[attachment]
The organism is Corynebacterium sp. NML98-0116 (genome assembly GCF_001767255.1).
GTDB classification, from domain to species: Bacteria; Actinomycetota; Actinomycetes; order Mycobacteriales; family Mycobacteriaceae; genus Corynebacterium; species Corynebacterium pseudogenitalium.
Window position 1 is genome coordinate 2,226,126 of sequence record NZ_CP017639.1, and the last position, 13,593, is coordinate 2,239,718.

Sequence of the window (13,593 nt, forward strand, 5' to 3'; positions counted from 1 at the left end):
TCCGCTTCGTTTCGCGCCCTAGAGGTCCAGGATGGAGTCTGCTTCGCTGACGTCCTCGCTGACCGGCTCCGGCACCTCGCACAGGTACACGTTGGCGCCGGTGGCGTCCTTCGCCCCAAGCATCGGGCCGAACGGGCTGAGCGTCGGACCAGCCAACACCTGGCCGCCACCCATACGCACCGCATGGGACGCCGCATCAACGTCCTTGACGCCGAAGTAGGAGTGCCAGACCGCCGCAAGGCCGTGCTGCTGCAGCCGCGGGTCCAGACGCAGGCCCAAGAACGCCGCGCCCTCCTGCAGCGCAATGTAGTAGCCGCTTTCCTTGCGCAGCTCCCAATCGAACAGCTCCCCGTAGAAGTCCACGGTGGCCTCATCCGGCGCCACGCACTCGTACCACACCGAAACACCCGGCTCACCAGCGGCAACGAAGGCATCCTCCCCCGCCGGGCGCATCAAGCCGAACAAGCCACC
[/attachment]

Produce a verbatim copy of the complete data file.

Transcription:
The organism is Corynebacterium sp. NML98-0116 (genome assembly GCF_001767255.1).
GTDB classification, from domain to species: Bacteria; Actinomycetota; Actinomycetes; order Mycobacteriales; family Mycobacteriaceae; genus Corynebacterium; species Corynebacterium pseudogenitalium.
Window position 1 is genome coordinate 2,226,126 of sequence record NZ_CP017639.1, and the last position, 13,593, is coordinate 2,239,718.

Sequence of the window (13,593 nt, forward strand, 5' to 3'; positions counted from 1 at the left end):
TCCGCTTCGTTTCGCGCCCTAGAGGTCCAGGATGGAGTCTGCTTCGCTGACGTCCTCGCTGACCGGCTCCGGCACCTCGCACAGGTACACGTTGGCGCCGGTGGCGTCCTTCGCCCCAAGCATCGGGCCGAACGGGCTGAGCGTCGGACCAGCCAACACCTGGCCGCCACCCATACGCACCGCATGGGACGCCGCATCAACGTCCTTGACGCCGAAGTAGGAGTGCCAGACCGCCGCAAGGCCGTGCTGCTGCAGCCGCGGGTCCAGACGCAGGCCCAAGAACGCCGCGCCCTCCTGCAGCGCAATGTAGTAGCCGCTTTCCTTGCGCAGCTCCCAATCGAACAGCTCCCCGTAGAAGTCCACGGTGGCCTCATCCGGCGCCACGCACTCGTACCACACCGAAACACCCGGCTCACCAGCGGCAACGAAGGCATCCTCCCCCGCCGGGCGCATCAAGCCGAACAAGCCACC